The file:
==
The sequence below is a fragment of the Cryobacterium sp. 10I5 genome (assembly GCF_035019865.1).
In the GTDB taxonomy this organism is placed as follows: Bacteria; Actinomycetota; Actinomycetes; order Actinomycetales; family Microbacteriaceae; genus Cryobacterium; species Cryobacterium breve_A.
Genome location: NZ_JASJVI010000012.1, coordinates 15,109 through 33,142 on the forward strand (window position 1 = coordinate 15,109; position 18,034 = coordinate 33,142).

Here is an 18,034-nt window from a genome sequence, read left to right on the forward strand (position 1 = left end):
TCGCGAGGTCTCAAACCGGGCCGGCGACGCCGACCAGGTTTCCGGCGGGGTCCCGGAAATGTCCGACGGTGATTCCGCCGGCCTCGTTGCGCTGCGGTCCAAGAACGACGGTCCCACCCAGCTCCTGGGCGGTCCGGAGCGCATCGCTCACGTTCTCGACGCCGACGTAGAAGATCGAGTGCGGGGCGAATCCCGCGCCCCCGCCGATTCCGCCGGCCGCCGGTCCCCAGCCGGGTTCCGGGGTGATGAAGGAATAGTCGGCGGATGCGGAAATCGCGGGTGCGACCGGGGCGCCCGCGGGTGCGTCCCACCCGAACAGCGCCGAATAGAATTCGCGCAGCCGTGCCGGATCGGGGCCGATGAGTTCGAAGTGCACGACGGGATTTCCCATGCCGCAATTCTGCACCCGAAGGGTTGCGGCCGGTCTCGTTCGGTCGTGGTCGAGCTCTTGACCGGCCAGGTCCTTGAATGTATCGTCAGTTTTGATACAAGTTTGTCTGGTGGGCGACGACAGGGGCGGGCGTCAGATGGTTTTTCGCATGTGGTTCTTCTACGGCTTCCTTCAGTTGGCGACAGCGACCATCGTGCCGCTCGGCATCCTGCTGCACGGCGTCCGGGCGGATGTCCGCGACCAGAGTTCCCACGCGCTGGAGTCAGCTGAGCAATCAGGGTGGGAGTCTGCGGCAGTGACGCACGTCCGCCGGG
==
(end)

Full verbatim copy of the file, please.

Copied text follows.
The sequence below is a fragment of the Cryobacterium sp. 10I5 genome (assembly GCF_035019865.1).
In the GTDB taxonomy this organism is placed as follows: Bacteria; Actinomycetota; Actinomycetes; order Actinomycetales; family Microbacteriaceae; genus Cryobacterium; species Cryobacterium breve_A.
Genome location: NZ_JASJVI010000012.1, coordinates 15,109 through 33,142 on the forward strand (window position 1 = coordinate 15,109; position 18,034 = coordinate 33,142).

Here is an 18,034-nt window from a genome sequence, read left to right on the forward strand (position 1 = left end):
TCGCGAGGTCTCAAACCGGGCCGGCGACGCCGACCAGGTTTCCGGCGGGGTCCCGGAAATGTCCGACGGTGATTCCGCCGGCCTCGTTGCGCTGCGGTCCAAGAACGACGGTCCCACCCAGCTCCTGGGCGGTCCGGAGCGCATCGCTCACGTTCTCGACGCCGACGTAGAAGATCGAGTGCGGGGCGAATCCCGCGCCCCCGCCGATTCCGCCGGCCGCCGGTCCCCAGCCGGGTTCCGGGGTGATGAAGGAATAGTCGGCGGATGCGGAAATCGCGGGTGCGACCGGGGCGCCCGCGGGTGCGTCCCACCCGAACAGCGCCGAATAGAATTCGCGCAGCCGTGCCGGATCGGGGCCGATGAGTTCGAAGTGCACGACGGGATTTCCCATGCCGCAATTCTGCACCCGAAGGGTTGCGGCCGGTCTCGTTCGGTCGTGGTCGAGCTCTTGACCGGCCAGGTCCTTGAATGTATCGTCAGTTTTGATACAAGTTTGTCTGGTGGGCGACGACAGGGGCGGGCGTCAGATGGTTTTTCGCATGTGGTTCTTCTACGGCTTCCTTCAGTTGGCGACAGCGACCATCGTGCCGCTCGGCATCCTGCTGCACGGCGTCCGGGCGGATGTCCGCGACCAGAGTTCCCACGCGCTGGAGTCAGCTGAGCAATCAGGGTGGGAGTCTGCGGCAGTGACGCACGTCCGCCGGG